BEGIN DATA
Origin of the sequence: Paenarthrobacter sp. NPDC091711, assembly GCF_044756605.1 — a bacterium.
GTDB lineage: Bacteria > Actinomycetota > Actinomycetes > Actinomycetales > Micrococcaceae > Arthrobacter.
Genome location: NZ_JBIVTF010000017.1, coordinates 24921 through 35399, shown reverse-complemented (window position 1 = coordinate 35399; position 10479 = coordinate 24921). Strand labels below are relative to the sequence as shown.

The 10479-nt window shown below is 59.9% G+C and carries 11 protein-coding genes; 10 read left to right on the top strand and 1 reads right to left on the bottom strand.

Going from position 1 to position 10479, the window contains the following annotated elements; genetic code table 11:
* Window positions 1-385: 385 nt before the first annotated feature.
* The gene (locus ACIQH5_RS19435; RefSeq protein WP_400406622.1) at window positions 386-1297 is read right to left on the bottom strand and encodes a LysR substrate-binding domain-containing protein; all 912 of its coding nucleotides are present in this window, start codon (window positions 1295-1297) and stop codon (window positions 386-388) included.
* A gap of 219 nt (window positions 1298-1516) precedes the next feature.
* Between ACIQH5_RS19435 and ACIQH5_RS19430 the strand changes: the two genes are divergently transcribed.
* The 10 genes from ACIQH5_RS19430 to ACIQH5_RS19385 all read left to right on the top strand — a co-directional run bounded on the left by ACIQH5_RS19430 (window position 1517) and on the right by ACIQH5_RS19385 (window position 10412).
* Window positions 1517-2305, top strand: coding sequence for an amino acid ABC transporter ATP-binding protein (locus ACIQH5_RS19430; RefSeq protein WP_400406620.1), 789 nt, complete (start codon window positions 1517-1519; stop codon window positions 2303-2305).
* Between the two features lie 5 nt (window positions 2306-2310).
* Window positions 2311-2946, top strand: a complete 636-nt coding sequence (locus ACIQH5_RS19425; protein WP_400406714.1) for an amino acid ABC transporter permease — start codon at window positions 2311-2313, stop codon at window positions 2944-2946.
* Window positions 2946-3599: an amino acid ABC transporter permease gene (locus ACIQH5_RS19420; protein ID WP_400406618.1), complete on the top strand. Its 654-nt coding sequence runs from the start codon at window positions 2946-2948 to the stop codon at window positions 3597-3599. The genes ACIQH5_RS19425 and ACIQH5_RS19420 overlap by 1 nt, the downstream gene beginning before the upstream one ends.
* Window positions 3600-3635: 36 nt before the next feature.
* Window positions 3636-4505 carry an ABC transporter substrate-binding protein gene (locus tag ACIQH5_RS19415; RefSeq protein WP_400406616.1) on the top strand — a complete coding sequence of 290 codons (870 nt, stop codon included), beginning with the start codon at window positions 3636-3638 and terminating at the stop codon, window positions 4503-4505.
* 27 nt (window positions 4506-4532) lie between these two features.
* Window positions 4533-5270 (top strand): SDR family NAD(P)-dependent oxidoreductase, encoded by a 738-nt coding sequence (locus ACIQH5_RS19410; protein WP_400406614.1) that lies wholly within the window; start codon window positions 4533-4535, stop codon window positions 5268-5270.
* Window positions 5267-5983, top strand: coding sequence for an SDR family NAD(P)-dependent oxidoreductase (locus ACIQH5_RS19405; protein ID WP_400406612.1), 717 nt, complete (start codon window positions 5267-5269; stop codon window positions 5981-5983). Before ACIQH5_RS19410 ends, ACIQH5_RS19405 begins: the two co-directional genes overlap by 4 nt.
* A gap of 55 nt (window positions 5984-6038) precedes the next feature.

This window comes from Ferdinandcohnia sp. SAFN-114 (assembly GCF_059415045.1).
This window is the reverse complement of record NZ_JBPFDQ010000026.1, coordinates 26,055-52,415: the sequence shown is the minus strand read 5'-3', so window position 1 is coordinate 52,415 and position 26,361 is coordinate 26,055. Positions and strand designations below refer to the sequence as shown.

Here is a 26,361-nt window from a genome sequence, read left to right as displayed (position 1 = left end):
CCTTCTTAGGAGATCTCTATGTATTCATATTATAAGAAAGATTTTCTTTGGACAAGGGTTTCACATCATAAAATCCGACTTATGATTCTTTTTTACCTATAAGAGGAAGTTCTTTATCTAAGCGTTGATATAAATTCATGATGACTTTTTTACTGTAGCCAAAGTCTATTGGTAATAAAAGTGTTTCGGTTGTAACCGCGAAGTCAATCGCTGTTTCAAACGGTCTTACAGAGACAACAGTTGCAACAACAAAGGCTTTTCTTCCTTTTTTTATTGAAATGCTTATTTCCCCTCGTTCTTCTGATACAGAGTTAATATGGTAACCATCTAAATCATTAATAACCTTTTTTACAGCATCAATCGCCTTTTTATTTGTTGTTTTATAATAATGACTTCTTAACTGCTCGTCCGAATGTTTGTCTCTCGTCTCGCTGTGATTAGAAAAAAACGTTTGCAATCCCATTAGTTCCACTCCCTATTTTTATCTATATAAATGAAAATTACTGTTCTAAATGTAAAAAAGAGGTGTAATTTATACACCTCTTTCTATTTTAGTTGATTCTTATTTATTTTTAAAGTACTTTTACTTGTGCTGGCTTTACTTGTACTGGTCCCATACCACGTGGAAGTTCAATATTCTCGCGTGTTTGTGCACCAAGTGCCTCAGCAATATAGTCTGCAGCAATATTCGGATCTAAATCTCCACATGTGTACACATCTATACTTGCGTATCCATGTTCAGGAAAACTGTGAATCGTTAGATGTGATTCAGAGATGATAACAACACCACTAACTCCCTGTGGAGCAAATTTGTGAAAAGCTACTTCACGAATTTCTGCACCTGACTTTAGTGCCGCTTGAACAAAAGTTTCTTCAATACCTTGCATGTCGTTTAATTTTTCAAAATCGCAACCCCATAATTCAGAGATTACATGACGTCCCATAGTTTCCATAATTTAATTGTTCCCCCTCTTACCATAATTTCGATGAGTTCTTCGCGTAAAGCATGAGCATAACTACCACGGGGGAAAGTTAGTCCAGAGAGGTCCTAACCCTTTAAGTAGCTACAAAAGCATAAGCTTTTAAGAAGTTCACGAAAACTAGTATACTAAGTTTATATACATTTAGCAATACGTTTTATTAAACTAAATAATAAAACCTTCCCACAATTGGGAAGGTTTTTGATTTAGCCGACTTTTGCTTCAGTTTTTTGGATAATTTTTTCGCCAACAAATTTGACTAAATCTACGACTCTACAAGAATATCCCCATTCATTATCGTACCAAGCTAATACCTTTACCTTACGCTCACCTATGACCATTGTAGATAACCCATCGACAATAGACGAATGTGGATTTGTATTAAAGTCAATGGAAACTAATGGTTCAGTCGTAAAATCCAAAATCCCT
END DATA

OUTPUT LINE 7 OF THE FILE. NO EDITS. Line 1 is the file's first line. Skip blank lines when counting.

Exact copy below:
* The gene (locus ACIQH5_RS19435; RefSeq protein WP_400406622.1) at window positions 386-1297 is read right to left on the bottom strand and encodes a LysR substrate-binding domain-containing protein; all 912 of its coding nucleotides are present in this window, start codon (window positions 1295-1297) and stop codon (window positions 386-388) included.